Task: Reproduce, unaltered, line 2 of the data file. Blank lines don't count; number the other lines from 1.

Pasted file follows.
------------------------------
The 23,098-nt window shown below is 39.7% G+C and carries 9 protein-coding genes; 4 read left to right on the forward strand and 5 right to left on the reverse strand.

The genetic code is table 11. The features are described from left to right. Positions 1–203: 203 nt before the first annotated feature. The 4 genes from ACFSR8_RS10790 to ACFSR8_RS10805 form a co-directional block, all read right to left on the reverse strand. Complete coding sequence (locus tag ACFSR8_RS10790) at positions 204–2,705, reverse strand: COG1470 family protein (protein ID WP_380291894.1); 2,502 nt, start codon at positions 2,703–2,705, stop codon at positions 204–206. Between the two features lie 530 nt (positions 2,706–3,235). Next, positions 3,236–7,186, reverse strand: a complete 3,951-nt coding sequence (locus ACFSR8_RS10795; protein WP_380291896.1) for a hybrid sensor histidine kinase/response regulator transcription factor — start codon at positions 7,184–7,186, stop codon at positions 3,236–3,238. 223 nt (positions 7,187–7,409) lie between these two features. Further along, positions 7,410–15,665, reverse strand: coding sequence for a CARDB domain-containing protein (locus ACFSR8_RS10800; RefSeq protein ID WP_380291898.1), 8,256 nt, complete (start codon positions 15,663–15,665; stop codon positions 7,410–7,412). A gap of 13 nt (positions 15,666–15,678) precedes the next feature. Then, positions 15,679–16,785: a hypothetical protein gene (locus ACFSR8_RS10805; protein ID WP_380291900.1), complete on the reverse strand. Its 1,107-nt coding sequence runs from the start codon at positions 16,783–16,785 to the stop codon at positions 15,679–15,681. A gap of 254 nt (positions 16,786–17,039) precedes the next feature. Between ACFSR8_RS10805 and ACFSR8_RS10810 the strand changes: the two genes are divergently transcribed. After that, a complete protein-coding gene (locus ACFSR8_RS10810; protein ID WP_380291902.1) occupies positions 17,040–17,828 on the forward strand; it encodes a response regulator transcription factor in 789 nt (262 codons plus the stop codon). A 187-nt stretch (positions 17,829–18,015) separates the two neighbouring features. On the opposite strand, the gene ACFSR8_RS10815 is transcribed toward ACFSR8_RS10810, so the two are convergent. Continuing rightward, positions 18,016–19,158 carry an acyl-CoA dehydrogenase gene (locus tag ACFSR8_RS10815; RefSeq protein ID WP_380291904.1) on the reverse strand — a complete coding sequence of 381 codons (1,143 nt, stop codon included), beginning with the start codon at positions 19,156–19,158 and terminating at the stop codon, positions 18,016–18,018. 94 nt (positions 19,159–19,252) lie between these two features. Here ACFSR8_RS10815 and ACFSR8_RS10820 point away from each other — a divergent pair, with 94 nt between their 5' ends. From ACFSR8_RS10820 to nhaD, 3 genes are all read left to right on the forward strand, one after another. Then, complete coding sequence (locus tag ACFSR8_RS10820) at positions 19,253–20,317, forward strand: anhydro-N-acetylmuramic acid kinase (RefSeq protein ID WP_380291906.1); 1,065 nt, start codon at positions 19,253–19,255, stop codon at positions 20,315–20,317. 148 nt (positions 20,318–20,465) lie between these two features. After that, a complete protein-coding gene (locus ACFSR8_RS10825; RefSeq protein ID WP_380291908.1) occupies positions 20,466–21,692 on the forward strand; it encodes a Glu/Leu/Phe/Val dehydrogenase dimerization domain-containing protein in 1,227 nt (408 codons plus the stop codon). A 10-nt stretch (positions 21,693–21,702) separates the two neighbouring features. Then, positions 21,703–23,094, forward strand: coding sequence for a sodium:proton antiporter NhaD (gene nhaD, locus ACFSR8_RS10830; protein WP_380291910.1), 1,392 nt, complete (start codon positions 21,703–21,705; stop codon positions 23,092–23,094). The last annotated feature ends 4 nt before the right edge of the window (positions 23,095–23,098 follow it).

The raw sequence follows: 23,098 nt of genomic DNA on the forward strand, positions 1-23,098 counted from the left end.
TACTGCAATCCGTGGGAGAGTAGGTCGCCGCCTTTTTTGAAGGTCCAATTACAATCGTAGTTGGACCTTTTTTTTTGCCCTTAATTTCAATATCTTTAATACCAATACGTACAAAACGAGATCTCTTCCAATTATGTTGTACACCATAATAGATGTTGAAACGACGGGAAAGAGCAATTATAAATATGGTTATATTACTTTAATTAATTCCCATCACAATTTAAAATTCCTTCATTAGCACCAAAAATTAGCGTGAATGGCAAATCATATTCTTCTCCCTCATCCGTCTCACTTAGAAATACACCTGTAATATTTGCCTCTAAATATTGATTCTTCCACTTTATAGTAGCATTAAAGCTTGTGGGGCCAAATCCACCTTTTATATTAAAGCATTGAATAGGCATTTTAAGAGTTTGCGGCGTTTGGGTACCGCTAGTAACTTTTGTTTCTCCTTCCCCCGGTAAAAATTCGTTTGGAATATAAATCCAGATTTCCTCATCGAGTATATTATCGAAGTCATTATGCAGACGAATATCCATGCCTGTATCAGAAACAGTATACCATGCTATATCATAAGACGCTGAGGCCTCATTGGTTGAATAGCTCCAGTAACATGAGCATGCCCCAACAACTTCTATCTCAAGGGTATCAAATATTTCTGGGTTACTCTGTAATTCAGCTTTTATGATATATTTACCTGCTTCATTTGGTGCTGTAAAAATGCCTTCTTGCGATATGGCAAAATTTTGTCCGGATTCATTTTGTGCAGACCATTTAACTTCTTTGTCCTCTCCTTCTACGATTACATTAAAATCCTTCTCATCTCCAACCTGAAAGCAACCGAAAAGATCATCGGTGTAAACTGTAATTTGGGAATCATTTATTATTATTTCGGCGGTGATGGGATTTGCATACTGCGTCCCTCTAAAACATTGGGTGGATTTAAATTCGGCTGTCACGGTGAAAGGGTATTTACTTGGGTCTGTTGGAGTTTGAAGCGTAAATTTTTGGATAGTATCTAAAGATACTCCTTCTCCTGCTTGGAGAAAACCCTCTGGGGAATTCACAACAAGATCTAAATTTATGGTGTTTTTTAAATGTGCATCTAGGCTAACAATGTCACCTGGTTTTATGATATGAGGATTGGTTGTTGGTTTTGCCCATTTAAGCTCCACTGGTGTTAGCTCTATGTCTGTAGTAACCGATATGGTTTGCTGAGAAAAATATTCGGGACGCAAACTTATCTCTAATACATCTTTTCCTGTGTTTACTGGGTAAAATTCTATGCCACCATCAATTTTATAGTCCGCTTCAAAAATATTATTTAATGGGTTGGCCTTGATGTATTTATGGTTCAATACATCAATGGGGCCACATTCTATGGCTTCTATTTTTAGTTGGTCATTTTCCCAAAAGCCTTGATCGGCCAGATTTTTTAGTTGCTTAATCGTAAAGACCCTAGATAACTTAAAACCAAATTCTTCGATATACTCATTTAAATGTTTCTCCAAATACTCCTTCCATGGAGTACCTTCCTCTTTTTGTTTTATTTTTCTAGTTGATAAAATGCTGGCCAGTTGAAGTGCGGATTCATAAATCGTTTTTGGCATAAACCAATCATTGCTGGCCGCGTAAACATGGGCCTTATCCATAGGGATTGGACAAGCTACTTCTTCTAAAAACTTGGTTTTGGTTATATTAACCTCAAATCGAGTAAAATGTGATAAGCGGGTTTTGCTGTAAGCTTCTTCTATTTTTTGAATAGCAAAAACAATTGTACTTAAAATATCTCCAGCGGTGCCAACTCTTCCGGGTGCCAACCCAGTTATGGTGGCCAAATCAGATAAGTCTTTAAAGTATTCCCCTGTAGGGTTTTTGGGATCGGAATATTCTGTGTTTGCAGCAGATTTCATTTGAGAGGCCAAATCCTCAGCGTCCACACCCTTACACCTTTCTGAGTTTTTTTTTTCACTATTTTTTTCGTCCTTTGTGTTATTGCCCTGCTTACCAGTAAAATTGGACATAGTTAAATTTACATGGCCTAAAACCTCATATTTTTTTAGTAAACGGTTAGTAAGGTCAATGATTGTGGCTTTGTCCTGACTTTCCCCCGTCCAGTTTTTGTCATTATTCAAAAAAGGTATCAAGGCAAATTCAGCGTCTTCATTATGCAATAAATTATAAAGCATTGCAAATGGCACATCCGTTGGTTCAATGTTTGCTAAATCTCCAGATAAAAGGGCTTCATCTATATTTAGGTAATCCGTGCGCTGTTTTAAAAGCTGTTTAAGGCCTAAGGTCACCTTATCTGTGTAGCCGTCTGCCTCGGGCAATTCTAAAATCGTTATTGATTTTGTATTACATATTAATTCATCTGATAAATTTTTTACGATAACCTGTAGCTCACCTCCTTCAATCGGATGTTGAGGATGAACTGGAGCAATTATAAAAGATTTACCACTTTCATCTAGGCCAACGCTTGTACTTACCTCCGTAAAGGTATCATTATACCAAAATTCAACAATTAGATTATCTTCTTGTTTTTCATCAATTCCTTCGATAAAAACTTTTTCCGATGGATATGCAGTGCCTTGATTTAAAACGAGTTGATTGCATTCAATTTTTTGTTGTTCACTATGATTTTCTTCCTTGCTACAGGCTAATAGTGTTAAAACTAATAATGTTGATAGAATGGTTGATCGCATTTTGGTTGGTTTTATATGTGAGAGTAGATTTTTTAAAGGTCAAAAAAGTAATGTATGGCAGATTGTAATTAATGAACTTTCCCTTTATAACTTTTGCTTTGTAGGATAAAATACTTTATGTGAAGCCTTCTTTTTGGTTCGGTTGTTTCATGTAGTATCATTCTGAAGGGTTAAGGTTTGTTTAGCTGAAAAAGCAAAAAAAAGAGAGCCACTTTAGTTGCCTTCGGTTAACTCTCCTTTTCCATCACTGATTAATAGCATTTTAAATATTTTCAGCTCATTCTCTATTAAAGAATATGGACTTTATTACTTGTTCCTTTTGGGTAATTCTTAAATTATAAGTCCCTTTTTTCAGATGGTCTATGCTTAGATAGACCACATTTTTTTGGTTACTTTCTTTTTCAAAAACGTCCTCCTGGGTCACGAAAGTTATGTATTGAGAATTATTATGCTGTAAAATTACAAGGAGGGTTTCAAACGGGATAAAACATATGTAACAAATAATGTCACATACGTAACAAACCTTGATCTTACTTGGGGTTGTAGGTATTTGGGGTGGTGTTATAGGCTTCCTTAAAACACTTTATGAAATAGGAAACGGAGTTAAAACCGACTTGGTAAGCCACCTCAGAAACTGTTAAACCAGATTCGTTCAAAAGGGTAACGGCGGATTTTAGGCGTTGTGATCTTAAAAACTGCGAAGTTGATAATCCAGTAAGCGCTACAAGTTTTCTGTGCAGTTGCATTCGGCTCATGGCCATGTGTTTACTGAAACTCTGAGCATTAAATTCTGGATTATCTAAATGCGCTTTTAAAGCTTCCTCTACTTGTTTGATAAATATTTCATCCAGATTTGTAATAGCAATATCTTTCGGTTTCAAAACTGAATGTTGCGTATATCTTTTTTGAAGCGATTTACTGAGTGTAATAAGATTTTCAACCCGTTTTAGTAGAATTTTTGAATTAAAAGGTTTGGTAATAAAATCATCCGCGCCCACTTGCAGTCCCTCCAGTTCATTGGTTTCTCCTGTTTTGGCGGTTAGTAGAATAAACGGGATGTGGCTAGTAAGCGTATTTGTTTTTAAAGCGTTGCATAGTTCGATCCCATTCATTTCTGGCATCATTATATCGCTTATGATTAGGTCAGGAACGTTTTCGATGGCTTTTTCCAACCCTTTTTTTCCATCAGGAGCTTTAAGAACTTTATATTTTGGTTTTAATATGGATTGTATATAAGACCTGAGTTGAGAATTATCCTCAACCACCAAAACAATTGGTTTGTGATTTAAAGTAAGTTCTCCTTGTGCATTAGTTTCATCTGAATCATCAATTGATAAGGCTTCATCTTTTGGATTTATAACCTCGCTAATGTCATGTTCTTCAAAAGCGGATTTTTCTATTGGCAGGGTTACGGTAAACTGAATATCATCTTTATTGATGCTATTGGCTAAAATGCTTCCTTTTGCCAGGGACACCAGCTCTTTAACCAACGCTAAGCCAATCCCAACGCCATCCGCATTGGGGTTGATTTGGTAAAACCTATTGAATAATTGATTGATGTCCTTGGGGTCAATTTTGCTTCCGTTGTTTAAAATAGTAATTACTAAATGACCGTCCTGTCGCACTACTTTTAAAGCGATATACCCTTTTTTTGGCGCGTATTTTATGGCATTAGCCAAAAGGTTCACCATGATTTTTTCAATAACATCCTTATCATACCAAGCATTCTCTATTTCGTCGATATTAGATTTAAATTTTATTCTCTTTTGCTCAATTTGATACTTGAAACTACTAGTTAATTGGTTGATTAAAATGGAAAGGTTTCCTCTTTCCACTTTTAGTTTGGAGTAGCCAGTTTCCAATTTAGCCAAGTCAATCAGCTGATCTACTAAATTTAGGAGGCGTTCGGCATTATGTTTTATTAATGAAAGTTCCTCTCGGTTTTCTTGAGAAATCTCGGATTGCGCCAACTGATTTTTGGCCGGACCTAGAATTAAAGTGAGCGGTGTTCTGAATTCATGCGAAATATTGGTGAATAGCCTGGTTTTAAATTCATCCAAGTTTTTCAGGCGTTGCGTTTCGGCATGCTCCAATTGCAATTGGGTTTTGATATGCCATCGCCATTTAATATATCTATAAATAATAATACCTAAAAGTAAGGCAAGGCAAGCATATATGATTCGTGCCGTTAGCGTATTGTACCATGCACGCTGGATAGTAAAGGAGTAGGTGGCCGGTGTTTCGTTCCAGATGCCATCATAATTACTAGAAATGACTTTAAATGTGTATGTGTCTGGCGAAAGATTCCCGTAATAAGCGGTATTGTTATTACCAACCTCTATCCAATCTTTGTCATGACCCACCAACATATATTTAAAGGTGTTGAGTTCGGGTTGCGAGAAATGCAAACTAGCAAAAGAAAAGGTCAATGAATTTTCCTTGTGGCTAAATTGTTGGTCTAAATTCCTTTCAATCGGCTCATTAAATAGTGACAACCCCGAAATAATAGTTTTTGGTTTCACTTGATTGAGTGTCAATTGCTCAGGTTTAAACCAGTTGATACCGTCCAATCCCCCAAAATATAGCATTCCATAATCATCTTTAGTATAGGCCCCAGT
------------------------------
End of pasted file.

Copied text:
The genetic code is table 11. The features are described from left to right. Positions 1–203: 203 nt before the first annotated feature. The 4 genes from ACFSR8_RS10790 to ACFSR8_RS10805 form a co-directional block, all read right to left on the reverse strand. Complete coding sequence (locus tag ACFSR8_RS10790) at positions 204–2,705, reverse strand: COG1470 family protein (protein ID WP_380291894.1); 2,502 nt, start codon at positions 2,703–2,705, stop codon at positions 204–206. Between the two features lie 530 nt (positions 2,706–3,235). Next, positions 3,236–7,186, reverse strand: a complete 3,951-nt coding sequence (locus ACFSR8_RS10795; protein WP_380291896.1) for a hybrid sensor histidine kinase/response regulator transcription factor — start codon at positions 7,184–7,186, stop codon at positions 3,236–3,238. 223 nt (positions 7,187–7,409) lie between these two features. Further along, positions 7,410–15,665, reverse strand: coding sequence for a CARDB domain-containing protein (locus ACFSR8_RS10800; RefSeq protein ID WP_380291898.1), 8,256 nt, complete (start codon positions 15,663–15,665; stop codon positions 7,410–7,412). A gap of 13 nt (positions 15,666–15,678) precedes the next feature. Then, positions 15,679–16,785: a hypothetical protein gene (locus ACFSR8_RS10805; protein ID WP_380291900.1), complete on the reverse strand. Its 1,107-nt coding sequence runs from the start codon at positions 16,783–16,785 to the stop codon at positions 15,679–15,681. A gap of 254 nt (positions 16,786–17,039) precedes the next feature. Between ACFSR8_RS10805 and ACFSR8_RS10810 the strand changes: the two genes are divergently transcribed. After that, a complete protein-coding gene (locus ACFSR8_RS10810; protein ID WP_380291902.1) occupies positions 17,040–17,828 on the forward strand; it encodes a response regulator transcription factor in 789 nt (262 codons plus the stop codon). A 187-nt stretch (positions 17,829–18,015) separates the two neighbouring features. On the opposite strand, the gene ACFSR8_RS10815 is transcribed toward ACFSR8_RS10810, so the two are convergent. Continuing rightward, positions 18,016–19,158 carry an acyl-CoA dehydrogenase gene (locus tag ACFSR8_RS10815; RefSeq protein ID WP_380291904.1) on the reverse strand — a complete coding sequence of 381 codons (1,143 nt, stop codon included), beginning with the start codon at positions 19,156–19,158 and terminating at the stop codon, positions 18,016–18,018. 94 nt (positions 19,159–19,252) lie between these two features. Here ACFSR8_RS10815 and ACFSR8_RS10820 point away from each other — a divergent pair, with 94 nt between their 5' ends. From ACFSR8_RS10820 to nhaD, 3 genes are all read left to right on the forward strand, one after another. Then, complete coding sequence (locus tag ACFSR8_RS10820) at positions 19,253–20,317, forward strand: anhydro-N-acetylmuramic acid kinase (RefSeq protein ID WP_380291906.1); 1,065 nt, start codon at positions 19,253–19,255, stop codon at positions 20,315–20,317. 148 nt (positions 20,318–20,465) lie between these two features. After that, a complete protein-coding gene (locus ACFSR8_RS10825; RefSeq protein ID WP_380291908.1) occupies positions 20,466–21,692 on the forward strand; it encodes a Glu/Leu/Phe/Val dehydrogenase dimerization domain-containing protein in 1,227 nt (408 codons plus the stop codon). A 10-nt stretch (positions 21,693–21,702) separates the two neighbouring features. Then, positions 21,703–23,094, forward strand: coding sequence for a sodium:proton antiporter NhaD (gene nhaD, locus ACFSR8_RS10830; protein WP_380291910.1), 1,392 nt, complete (start codon positions 21,703–21,705; stop codon positions 23,092–23,094). The last annotated feature ends 4 nt before the right edge of the window (positions 23,095–23,098 follow it).